The Uttar Pradesh Assembly polls are taking place in the 25th year of the demolition of the Babri Masjid. Election eve is a good time to reflect on how the event so large then, influencing so significantly the politics and elections of that time is viewed today. Communal polarization will depend largely on how the face off between the Samajwadi Party and the Bharatiya Janata Party shapes sentiment on the politically festering remains of the 16-century mosque.
But the pitch for Hindu resurgence is on the back-burner today with hardliners gagged. Not so long ago, the Muzaffarnagar riots had spurred BJP's sweeping performance in the region during the parliament elections. One of the accused, Sanjeev Balyan, became a minister. The Dadri lynching and the reign of the Gau Rakshaks signaled dark clouds of further polarisation.
BJP, against expectations, has not lined up Ramjanmabhumi firebrands such as Yogi Adityanath or Sangeet Som for the UP elections. Samajwadi Party's Azam Khan has also not stepped out to bat for the Muslims. There were posters after the 'surgical strikes' depicting Narendra Modi as Lord Ram and Nawaz Sharif as Ravana, coinciding with Dussehra. Such hyperbole has become muted.
Modi did not tom-tom the surgical strikes himself. In pushing for an end to triple-talaq, Modi has tried to endear himself to Muslim women. He said, "It is the responsibility of the government and people of the country to give justice to Muslim women". Modi, during various earlier election campaigns, has commented on the pink revolution (beef), the Bangladeshi immigrants, and "a particular community" in the 2015 Bihar Assembly election.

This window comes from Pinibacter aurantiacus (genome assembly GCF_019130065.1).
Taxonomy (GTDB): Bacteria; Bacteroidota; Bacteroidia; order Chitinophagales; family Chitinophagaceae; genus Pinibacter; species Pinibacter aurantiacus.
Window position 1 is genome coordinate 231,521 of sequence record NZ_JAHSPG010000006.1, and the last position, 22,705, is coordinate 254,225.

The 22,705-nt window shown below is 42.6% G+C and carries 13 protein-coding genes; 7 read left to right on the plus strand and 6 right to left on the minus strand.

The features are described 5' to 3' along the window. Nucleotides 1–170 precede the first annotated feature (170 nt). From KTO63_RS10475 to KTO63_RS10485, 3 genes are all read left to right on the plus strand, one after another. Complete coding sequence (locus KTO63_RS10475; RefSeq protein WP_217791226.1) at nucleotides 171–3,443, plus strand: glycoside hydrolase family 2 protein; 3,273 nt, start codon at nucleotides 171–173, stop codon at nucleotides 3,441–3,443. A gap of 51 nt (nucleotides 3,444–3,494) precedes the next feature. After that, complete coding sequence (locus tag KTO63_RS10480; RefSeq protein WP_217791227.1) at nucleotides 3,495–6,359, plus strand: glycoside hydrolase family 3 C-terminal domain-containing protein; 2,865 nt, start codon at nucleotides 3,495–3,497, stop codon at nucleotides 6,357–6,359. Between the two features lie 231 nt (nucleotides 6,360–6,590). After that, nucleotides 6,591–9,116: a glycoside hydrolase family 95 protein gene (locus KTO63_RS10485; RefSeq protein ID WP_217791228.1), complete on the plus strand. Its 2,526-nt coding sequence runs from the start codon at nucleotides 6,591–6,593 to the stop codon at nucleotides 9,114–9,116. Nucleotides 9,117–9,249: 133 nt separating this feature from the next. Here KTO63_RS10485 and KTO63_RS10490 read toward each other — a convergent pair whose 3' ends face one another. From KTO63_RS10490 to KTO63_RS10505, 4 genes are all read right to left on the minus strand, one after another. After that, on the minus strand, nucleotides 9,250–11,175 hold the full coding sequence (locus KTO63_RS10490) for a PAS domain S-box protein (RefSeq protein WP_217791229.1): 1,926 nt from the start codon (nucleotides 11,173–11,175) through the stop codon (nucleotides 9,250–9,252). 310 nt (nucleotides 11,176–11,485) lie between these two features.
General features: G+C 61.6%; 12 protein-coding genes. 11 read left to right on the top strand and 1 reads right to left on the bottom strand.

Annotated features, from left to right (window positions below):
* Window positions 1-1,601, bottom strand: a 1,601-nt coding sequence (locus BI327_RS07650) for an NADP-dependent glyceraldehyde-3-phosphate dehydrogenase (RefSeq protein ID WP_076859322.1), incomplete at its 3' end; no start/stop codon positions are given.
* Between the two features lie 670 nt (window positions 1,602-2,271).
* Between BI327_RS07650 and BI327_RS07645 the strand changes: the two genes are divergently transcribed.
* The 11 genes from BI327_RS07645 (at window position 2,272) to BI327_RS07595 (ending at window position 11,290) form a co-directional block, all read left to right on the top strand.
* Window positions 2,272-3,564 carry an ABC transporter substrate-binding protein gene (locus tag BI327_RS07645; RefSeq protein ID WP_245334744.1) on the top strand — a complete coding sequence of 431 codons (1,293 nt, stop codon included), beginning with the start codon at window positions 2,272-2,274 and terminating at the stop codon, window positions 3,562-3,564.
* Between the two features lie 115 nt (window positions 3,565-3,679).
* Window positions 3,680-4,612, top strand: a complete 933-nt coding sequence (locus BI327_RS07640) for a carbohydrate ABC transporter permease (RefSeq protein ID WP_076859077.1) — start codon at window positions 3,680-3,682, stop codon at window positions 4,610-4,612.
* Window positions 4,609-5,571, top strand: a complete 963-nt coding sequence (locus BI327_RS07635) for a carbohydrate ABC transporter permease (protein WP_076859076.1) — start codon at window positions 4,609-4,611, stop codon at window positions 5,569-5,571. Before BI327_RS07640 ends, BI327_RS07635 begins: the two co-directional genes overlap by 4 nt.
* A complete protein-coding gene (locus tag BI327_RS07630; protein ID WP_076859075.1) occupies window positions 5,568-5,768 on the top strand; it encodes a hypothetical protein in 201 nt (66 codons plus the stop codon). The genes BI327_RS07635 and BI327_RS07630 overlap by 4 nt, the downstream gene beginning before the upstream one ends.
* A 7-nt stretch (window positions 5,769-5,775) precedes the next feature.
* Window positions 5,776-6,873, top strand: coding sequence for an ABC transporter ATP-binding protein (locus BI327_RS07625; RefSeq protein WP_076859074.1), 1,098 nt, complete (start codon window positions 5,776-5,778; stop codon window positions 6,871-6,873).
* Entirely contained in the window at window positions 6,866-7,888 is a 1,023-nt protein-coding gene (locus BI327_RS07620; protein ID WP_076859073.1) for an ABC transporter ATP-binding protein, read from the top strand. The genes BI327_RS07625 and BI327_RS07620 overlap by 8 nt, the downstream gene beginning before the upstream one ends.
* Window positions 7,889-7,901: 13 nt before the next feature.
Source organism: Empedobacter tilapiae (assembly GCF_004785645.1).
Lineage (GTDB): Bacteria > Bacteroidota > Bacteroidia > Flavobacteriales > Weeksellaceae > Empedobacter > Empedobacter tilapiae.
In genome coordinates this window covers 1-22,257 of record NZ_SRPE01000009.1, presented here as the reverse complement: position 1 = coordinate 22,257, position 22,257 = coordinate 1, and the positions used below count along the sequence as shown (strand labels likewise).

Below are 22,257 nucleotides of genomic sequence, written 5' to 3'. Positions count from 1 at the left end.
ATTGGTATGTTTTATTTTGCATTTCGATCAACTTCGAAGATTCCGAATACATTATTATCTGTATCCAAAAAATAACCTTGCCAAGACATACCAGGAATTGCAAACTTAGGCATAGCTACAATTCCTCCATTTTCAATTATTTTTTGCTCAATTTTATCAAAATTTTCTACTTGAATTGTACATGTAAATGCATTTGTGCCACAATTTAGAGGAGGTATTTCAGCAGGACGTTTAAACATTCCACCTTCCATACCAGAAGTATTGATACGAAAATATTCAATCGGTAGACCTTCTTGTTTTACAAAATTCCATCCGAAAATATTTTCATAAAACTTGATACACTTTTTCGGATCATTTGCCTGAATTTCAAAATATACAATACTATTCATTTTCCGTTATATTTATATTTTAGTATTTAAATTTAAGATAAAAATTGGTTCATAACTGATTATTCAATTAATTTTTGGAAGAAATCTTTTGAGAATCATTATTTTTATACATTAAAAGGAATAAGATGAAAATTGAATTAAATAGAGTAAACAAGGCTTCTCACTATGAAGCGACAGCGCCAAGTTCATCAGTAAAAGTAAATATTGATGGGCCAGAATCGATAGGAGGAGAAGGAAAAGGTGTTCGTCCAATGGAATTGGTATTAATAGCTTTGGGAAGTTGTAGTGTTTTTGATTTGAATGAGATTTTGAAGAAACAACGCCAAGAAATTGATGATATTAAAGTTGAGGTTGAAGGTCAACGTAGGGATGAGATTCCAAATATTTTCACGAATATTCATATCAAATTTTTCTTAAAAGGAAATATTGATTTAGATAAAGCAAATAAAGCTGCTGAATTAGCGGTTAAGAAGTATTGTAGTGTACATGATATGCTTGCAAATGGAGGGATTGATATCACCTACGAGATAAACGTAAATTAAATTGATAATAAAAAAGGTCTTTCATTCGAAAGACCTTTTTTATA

But now, Modi is realizing that even with his political hat, he is the Prime Minister and his party can't be linked with communal polarisation. The Supreme Court has recently ruled that election campaigns cannot be run on religion. The Election Commission's censuring of Sakshi Maharaj for his "four wives" jibe suggests that the body isn't going to just look away at such wayward remarks.
The major issues emerging in this election have less to do with the Babri Masjid and the Ramjanmabhumi, but rather of demonetization as an anti-corruption measure, family feuds reflective of the realignment of the forces of modernization and tradition, caste identities and inclusiveness.
One is wary of drawing conclusions on the state of communal politics in U.P. But in the electoral battleground of the Hindi heartland so far, the shift is perceptible, as BJP and SP both appeal to the aspirational voter from different communities and castes, toning down the rhetoric of divisiveness and polarization. The pitch is for development, metro-rails, inclusion and "sabka saath, sab ka vikas".
Recent ground reports, snap polls, on-line surveys in UP point to an encouraging BJP graph in UP. This makes Muslims apprehensive. The general perception is that the BJP political capital is going up, notwithstanding the hardships faced due to demonetisation. It is likely that Muslims will vote collectively and strategically to defeat the BJP candidates, though the Shia-Sunni approach to elections still remains to be seen.